Service learning also appears to work well with millennials, Meyers has found, through both research and experience. He requires his developmental and clinical psychology students to volunteer at social service agencies, schools, Boys and Girls Clubs, tutoring programs and pediatric hospitals. “I have students tell me how transformational their work in the community is when they’ve assisted families in homeless shelters,” Meyers says. “Those are lessons that they remember long after the course has ended.” Research also supports the value of service learning. An October 2009 Teaching of Psychology (Vol. 36, No. 4) meta-analysis suggests that when paired with structured reflection and classroom discussion on student experiences, service learning can improve students’ academic, personal, social and citizenship skills.

In the end, Price says, the needs of millennials may not actually be generational at all. Today’s students may simply be showing us the benefits of paying more attention to what’s working and the importance of gathering student feedback on teaching methods.

“Really, all they’re asking for is for us to use good [teaching] practices,” she says. “That’s something I’m not sure I wouldn’t have asked for when I was in college 20 years ago, but nobody asked me.”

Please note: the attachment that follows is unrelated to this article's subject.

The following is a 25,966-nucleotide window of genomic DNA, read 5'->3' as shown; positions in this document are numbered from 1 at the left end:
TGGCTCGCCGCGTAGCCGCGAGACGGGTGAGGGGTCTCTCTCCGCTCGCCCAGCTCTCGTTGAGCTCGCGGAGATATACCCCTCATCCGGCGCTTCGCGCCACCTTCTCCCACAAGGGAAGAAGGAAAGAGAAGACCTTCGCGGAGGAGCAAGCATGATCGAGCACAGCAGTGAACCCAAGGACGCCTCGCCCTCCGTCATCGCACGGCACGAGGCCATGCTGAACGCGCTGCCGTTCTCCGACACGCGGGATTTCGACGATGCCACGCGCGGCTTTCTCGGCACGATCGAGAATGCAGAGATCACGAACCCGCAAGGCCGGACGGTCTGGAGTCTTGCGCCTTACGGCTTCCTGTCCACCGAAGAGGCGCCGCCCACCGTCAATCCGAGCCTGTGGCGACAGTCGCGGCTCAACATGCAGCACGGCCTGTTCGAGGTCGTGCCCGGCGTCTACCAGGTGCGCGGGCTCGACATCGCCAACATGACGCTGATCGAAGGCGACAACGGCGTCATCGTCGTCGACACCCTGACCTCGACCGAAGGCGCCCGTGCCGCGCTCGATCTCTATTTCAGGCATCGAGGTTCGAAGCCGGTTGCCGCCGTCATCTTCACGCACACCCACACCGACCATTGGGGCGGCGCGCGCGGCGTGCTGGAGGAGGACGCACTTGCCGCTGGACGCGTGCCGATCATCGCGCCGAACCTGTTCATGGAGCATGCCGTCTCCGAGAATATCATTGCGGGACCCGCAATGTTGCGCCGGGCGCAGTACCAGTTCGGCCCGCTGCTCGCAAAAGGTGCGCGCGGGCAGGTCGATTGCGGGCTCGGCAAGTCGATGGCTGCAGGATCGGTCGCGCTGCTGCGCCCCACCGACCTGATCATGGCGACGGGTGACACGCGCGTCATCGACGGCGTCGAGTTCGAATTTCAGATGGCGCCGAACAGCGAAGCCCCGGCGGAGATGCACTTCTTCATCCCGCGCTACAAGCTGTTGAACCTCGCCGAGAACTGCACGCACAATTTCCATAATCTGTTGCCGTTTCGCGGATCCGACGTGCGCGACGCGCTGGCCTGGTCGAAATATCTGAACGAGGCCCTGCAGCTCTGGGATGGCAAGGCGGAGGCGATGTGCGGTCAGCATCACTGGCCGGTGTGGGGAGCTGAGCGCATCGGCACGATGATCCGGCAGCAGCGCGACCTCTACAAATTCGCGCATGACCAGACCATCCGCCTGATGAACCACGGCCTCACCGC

Amy Novotney is a writer in Chicago.

 

Further reading, resources

  • Campus Compact, a national coalition dedicated to campus-based civic engagement, offers resources to help faculty develop servicebased learning curricula on its Web site.

  • The Chronicle of Higher Education explores issues in college teaching and technology in its Technology department.

  • Howe, N. & Strauss, W. (Second Edition). (2007). Millennials Go to College: Strategies for a New Generation on Campus. Great Falls, Va.: Lifecourse Associates.

  • Price, C. (2009). Why Don’t My Students Think I’m Groovy?: The New “R”s for Engaging Millennial Learners. The Teaching Professor, 23.